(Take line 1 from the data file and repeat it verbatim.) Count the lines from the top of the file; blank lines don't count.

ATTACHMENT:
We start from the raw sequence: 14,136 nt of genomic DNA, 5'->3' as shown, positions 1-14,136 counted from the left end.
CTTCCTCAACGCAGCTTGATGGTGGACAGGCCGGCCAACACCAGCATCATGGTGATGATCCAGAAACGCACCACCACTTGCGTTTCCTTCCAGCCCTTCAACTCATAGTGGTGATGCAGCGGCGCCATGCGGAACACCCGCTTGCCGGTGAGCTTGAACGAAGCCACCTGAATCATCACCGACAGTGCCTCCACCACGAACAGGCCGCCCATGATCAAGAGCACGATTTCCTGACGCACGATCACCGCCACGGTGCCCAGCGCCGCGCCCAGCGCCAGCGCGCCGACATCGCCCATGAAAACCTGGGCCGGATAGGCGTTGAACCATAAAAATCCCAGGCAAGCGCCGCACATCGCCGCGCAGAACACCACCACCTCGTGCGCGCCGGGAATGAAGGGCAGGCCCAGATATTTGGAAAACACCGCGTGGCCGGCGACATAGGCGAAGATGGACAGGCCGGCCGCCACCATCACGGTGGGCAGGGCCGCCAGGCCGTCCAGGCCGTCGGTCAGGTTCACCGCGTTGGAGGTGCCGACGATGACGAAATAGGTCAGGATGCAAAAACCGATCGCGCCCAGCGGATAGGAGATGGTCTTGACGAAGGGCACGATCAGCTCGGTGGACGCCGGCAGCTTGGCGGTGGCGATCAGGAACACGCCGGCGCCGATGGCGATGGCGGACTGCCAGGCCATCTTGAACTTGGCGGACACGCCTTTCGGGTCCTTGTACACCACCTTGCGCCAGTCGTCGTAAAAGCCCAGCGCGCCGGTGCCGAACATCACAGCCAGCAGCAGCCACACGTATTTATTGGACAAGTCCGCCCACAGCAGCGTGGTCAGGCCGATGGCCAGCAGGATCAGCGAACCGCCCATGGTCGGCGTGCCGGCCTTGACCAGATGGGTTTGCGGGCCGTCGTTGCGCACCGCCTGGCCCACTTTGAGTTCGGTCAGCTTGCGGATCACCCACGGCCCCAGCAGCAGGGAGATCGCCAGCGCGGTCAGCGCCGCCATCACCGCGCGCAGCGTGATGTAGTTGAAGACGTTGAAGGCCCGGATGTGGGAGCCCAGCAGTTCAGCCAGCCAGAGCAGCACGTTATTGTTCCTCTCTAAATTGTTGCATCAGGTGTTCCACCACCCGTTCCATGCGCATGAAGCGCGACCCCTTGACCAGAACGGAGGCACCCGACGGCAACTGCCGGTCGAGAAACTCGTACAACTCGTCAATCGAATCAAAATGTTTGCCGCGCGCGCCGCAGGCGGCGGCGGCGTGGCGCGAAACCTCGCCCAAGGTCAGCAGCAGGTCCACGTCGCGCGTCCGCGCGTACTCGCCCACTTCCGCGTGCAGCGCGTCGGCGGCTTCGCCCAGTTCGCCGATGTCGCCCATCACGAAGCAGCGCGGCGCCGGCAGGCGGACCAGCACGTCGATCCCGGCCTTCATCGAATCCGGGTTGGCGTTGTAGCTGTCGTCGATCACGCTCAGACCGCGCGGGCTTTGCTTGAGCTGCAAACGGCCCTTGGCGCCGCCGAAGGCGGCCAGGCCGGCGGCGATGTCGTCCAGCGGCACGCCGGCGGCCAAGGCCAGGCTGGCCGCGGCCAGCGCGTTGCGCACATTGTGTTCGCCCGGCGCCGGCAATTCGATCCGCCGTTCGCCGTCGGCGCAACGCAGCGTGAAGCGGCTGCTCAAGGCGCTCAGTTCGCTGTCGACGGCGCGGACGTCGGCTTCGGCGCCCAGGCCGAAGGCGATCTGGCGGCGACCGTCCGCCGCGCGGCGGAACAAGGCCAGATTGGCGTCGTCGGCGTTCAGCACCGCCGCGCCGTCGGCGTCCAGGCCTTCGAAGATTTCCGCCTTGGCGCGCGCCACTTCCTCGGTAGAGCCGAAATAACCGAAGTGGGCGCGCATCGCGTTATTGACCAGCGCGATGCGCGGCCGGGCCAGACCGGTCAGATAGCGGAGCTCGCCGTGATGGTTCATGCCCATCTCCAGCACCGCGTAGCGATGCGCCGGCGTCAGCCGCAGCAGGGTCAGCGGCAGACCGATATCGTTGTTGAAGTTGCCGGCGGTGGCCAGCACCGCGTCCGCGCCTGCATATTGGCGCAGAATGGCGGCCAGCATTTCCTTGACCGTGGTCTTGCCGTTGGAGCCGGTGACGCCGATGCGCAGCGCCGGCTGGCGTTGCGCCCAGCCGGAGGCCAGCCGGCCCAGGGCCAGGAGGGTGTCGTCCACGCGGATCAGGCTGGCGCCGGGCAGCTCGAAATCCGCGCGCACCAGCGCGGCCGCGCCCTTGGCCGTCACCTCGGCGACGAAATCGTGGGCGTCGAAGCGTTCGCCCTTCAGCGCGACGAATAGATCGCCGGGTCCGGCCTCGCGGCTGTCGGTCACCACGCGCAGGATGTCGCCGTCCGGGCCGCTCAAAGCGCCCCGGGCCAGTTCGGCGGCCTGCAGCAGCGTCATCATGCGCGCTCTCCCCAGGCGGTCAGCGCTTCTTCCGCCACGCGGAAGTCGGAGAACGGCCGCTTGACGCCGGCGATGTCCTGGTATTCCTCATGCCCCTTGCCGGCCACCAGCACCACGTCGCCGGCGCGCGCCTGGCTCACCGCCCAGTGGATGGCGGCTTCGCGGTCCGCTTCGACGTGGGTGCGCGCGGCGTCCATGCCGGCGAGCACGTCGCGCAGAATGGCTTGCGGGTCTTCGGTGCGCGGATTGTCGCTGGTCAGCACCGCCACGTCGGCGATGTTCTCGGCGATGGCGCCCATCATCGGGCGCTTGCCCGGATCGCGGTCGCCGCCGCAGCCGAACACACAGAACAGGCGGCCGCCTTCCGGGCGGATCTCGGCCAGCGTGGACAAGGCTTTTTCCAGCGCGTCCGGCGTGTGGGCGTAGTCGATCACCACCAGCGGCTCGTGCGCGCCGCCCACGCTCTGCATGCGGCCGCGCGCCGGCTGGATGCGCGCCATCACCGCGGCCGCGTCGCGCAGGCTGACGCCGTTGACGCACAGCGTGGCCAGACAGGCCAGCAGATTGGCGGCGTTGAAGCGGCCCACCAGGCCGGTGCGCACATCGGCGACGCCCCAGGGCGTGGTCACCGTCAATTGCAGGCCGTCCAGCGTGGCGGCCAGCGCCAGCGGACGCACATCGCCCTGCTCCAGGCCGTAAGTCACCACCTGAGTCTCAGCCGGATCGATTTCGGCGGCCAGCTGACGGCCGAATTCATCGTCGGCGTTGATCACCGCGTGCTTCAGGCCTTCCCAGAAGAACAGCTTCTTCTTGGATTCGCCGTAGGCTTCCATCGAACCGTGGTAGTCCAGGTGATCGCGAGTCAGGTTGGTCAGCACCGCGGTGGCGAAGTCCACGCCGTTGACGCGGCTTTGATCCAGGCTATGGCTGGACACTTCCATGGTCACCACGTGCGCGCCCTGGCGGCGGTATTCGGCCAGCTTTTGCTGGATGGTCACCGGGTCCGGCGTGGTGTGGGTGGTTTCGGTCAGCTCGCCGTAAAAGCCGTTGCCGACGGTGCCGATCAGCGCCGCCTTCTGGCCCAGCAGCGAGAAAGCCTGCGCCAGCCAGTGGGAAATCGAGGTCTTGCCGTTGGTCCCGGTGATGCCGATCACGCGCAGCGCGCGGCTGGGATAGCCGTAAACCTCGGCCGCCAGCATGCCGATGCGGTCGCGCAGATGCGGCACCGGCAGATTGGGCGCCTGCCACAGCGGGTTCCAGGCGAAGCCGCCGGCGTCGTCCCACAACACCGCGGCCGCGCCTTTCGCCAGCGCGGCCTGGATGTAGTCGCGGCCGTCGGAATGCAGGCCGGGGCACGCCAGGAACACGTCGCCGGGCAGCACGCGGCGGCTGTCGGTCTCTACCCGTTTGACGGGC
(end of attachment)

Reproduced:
We start from the raw sequence: 14,136 nt of genomic DNA, 5'->3' as shown, positions 1-14,136 counted from the left end.